At the very beginning of the play we find Helmer treating his wife as kind of a pet. He addresses her as his “little skylark” and as his “little squirrel”, and she fully responds to these terms of endearment. It is true that she enters into an argument with him over the amount of money that should be spent on the occasion of the Christmas festival. But her manner of arguing clearly shows that she has to submit to the wishes of a husband who is conscious of his power over her and who says in categorical terms to her:

“No debts ! Never borrow!”

Immediately afterwards, however, Helmer tries to humour her by saying:

“My little singing bird must not o drooping her wings.”

Helmer’s whole attitude towards Nora consists of a feeling of authority mingled with a deep affection, but the feeling of authority predominates.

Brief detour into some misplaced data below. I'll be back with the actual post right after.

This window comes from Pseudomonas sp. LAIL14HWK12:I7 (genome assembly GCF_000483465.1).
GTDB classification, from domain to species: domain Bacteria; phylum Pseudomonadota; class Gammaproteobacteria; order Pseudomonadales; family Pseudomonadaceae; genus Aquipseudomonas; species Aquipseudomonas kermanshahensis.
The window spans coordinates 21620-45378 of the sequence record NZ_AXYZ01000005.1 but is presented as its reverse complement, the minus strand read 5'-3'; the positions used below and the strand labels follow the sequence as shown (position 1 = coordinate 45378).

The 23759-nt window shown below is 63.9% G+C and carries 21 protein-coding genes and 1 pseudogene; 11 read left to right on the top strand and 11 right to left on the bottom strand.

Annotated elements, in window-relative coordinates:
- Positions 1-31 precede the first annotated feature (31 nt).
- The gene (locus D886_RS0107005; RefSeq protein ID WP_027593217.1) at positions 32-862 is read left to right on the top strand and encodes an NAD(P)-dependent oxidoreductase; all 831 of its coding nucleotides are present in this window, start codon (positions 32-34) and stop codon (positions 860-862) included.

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The authoritarian attitude of Helmer becomes more emphatic when he rejects Nora’s recommendation on behalf of Krogstad, Helmer on this occasion appears as a stern moralist, and his condemnation of Krogstad is so strongly worded that Nora, applying the condemnation to her own case, shudders inwardly. If she had been self-assertive woman, she could very well have taken up a firm attitude on this occasion and tried to refute Helmer’s arguments. But, far from adopting a firm attitude, Nora begins to think of suicide and at the beginning of Act II, we find her speaking to the old Nurse as if she had already decided to put an end to her life.

When Krogstad comes to meet her for the second time and gives her another threat, she feels even more demoralized. But this time again her recommendation on Krogstad’s behalf is summarily rejected by her husband. In fact, this time her recommendation has the opposite effect because Helmer hastens to send to Krogstad the order of dismissal which he might otherwise have sent a few days later.